When To Pay Hackers?
When To Pay Hackers?
It is always discouraged to pay ransomware hackers in the event your organization has been attacked. However, 58% of firms worldwide which have been victims of ransomware attacks paid the hackers in order to get back their data, a report published earlier in the year suggests. Is there ever a reasonable time to pay hackers?
What Are Ransomware Attacks?
Ransomware is a type of malicious software designed to encrypt a victim’s files, systems and data. Attackers often threaten to publicly release or block victims’ access to confidential data or a computer system. Cybercriminals then demand a ransom to restore access to the locked data upon payment.
Victims of ransomware attacks are often notified by a message displayed on a lock screen. Thanks to the advancements and tremendous growth trends in cryptocurrency, attackers often request the ransom to be settled in Bitcoin or other cryptocurrency, because of its untraceable nature. Once the requested ransom amount is paid, victims can expect to receive the decryption key to unlock their data. However, similar to paying ransom in reality, successful decryption is not guaranteed. Sometimes the payee will never regain access to the system or will see their sensitive data being exposed to the public.
Is it Ever Reasonable to Pay?
Negotiating with cyber-criminals in this manner is discouraged by governments and industry, but that hasn’t stopped some high-profile firms.
When Colonial Pipeline revealed it had paid a $5 million ransom in bitcoin to DarkSide ransomware hackers, its CEO Joe Blount said the company made the right choice for the nation. At the time the ransom demand was made, Blount said it wasn’t clear how widespread the intrusion was or how long it would take Colonial Pipeline to restore the compromised systems. So Blount decided to pay the ransom, hoping it would speed up the recovery time.
While Colonial Pipeline was successful in restoring order, most aren’t so lucky. Theoretically, if organizations pay the ransom, the attackers will provide a decryption tool and withdraw the threat to publish stolen data. However, payment doesn’t guarantee all data will be restored. Executives need to carefully consider the realities of ransomware. On average, only 65% of the data is recovered, and only 8% of organizations manage to recover all data.
Encrypted files are often unrecoverable. Attacker-provided decrypters may crash or fail. You may need to build a new decryption tool by extracting keys from the tool the attacker provides.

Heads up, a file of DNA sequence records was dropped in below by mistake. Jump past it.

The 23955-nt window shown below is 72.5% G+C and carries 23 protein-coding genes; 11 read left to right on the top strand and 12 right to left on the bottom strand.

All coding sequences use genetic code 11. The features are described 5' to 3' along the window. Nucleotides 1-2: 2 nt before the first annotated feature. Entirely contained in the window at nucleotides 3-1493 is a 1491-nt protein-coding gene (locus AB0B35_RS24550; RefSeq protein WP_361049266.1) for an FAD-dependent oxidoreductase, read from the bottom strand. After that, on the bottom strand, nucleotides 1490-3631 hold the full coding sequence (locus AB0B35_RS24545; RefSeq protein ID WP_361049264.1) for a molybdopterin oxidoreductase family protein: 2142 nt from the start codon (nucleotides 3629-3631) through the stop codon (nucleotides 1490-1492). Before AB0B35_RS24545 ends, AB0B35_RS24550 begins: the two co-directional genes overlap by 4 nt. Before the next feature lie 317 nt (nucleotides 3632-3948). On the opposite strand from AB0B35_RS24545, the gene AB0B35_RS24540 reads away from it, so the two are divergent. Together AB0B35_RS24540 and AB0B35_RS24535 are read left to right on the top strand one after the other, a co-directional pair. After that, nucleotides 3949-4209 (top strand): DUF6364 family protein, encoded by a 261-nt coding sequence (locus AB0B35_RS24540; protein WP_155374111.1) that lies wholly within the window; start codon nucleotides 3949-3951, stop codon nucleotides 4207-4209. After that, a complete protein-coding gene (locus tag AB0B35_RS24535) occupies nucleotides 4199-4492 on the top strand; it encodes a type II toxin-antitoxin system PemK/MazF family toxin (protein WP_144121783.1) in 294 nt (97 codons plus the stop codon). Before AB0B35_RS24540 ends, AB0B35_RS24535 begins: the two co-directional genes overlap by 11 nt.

Recovering data can take several weeks, particularly if a large amount of it has been encrypted.
There is no guarantee that the hackers will delete the stolen data. They could sell or disclose the information later if it has value.
In addition to the ransomware costs, there are also associated reputational costs. According to AON’s 2019 Global Risk Management Survey, UK businesses rate brand damage and cyber attacks in the top three risks. The reality is that cyber attacks have enormous potential to damage the reputation of a business, conflating the two risks. The negative impact can be tangible – a 2019 study reported by Forbes found that a breach can lower a company’s share price by 7%. It can be hard for the organisation to regain customers’ trust, particularly if the breach was widespread or caused by basic security errors.
PricewaterhouseCoopers (PwC), an audit and assurance company that works in cybersecurity, reported that 69% of consumers surveyed believe that the companies they use are vulnerable to being hacked and attacked by cyber criminals. The same survey found that 87% of consumers are even willing to walk away and take their business elsewhere if, or when, a data breach occurs. These numbers highlight that consumers are not only skeptical of the organizations that have their critical assets, but that they are willing to leave a company who goes through a data breach. With consumers being cognizant of both of these, organizations must implement standards to protect its network from bad actors while also preserving its relationship with consumers.
Prevention Better Than the Cure
While an organization can not fully prevent an attack, there are actions which can be taken to mitigate any risks.
It is critical that not only backups are made but that they are tested regularly. Assuming the backups work, the cost of recovery will always be less than paying the ransom for an uncertain outcome.
Cybersecurity Insurance is also something which is worth considering. Cyber insurance (also referred to as cyber risk or cyber liability insurance) is a form of cover designed to protect your business from threats in the digital age, such as data breaches or malicious cyber hacks on work computer systems.
A business is responsible for its own cybersecurity, but in the event of a cyber attack having the right insurance will mean you aren’t alone. Cyber liability cover will provide crucial support to help your business stay afloat. There are more details: Cybersecurity Insurance: All Your Questions Asked.
Ignoring Security Monitoring
User Activity Monitoring allows you to monitor users to verify that their actions meet good security practices. If a malicious outsider gains access to their log-in information, or if an insider chooses to take advantage of their system access, you will have a record of the suspicious activity.
If your organization is like most others, you don’t have the budget to stand up your own security operations center. But that doesn’t remove the need for around-the-clock monitoring and intelligence that will help you investigate incidents and minimize attacks.
In the spirit of preserving your data, session recording software offers a way to protect your organization. Visit www.tsfactory.com to learn more about how we can help you prevent data insider threats and theft.